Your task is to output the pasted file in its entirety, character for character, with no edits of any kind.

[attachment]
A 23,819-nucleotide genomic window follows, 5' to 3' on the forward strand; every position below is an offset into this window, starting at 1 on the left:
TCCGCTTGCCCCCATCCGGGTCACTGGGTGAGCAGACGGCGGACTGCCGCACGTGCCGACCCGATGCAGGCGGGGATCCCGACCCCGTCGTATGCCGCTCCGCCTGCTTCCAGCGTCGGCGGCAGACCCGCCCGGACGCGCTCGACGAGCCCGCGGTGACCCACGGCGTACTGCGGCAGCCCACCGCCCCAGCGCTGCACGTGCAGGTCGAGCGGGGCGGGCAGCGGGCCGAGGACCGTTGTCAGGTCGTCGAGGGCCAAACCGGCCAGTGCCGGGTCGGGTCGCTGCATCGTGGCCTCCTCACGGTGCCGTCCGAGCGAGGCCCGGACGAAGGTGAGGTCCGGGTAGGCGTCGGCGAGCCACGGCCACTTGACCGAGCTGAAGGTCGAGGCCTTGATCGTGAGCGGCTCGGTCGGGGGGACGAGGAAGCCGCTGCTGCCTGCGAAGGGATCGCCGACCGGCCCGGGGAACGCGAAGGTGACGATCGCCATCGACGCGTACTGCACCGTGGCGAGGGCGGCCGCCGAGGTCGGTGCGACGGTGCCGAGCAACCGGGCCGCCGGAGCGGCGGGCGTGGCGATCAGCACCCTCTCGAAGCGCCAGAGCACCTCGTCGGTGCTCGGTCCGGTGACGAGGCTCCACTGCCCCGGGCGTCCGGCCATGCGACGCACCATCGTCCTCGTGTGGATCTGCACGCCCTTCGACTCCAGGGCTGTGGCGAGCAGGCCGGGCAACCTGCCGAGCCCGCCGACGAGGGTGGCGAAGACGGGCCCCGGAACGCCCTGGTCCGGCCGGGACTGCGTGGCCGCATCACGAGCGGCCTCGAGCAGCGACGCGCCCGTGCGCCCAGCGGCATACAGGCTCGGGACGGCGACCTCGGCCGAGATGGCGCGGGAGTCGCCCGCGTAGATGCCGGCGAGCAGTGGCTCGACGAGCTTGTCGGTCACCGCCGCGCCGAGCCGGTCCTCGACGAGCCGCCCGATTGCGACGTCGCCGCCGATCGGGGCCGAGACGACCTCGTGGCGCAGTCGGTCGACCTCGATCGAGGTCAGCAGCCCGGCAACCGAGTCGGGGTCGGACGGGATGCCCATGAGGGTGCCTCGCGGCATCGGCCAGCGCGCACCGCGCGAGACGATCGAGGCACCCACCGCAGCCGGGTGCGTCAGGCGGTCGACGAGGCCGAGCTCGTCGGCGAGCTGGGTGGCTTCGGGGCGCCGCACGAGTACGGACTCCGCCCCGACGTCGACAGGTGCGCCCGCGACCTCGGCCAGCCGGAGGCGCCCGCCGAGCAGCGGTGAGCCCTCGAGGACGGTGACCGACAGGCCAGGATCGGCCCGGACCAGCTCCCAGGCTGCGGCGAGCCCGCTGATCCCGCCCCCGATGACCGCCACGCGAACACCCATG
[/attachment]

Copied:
A 23,819-nucleotide genomic window follows, 5' to 3' on the forward strand; every position below is an offset into this window, starting at 1 on the left:
TCCGCTTGCCCCCATCCGGGTCACTGGGTGAGCAGACGGCGGACTGCCGCACGTGCCGACCCGATGCAGGCGGGGATCCCGACCCCGTCGTATGCCGCTCCGCCTGCTTCCAGCGTCGGCGGCAGACCCGCCCGGACGCGCTCGACGAGCCCGCGGTGACCCACGGCGTACTGCGGCAGCCCACCGCCCCAGCGCTGCACGTGCAGGTCGAGCGGGGCGGGCAGCGGGCCGAGGACCGTTGTCAGGTCGTCGAGGGCCAAACCGGCCAGTGCCGGGTCGGGTCGCTGCATCGTGGCCTCCTCACGGTGCCGTCCGAGCGAGGCCCGGACGAAGGTGAGGTCCGGGTAGGCGTCGGCGAGCCACGGCCACTTGACCGAGCTGAAGGTCGAGGCCTTGATCGTGAGCGGCTCGGTCGGGGGGACGAGGAAGCCGCTGCTGCCTGCGAAGGGATCGCCGACCGGCCCGGGGAACGCGAAGGTGACGATCGCCATCGACGCGTACTGCACCGTGGCGAGGGCGGCCGCCGAGGTCGGTGCGACGGTGCCGAGCAACCGGGCCGCCGGAGCGGCGGGCGTGGCGATCAGCACCCTCTCGAAGCGCCAGAGCACCTCGTCGGTGCTCGGTCCGGTGACGAGGCTCCACTGCCCCGGGCGTCCGGCCATGCGACGCACCATCGTCCTCGTGTGGATCTGCACGCCCTTCGACTCCAGGGCTGTGGCGAGCAGGCCGGGCAACCTGCCGAGCCCGCCGACGAGGGTGGCGAAGACGGGCCCCGGAACGCCCTGGTCCGGCCGGGACTGCGTGGCCGCATCACGAGCGGCCTCGAGCAGCGACGCGCCCGTGCGCCCAGCGGCATACAGGCTCGGGACGGCGACCTCGGCCGAGATGGCGCGGGAGTCGCCCGCGTAGATGCCGGCGAGCAGTGGCTCGACGAGCTTGTCGGTCACCGCCGCGCCGAGCCGGTCCTCGACGAGCCGCCCGATTGCGACGTCGCCGCCGATCGGGGCCGAGACGACCTCGTGGCGCAGTCGGTCGACCTCGATCGAGGTCAGCAGCCCGGCAACCGAGTCGGGGTCGGACGGGATGCCCATGAGGGTGCCTCGCGGCATCGGCCAGCGCGCACCGCGCGAGACGATCGAGGCACCCACCGCAGCCGGGTGCGTCAGGCGGTCGACGAGGCCGAGCTCGTCGGCGAGCTGGGTGGCTTCGGGGCGCCGCACGAGTACGGACTCCGCCCCGACGTCGACAGGTGCGCCCGCGACCTCGGCCAGCCGGAGGCGCCCGCCGAGCAGCGGTGAGCCCTCGAGGACGGTGACCGACAGGCCAGGATCGGCCCGGACCAGCTCCCAGGCTGCGGCGAGCCCGCTGATCCCGCCCCCGATGACCGCCACGCGAACACCCATG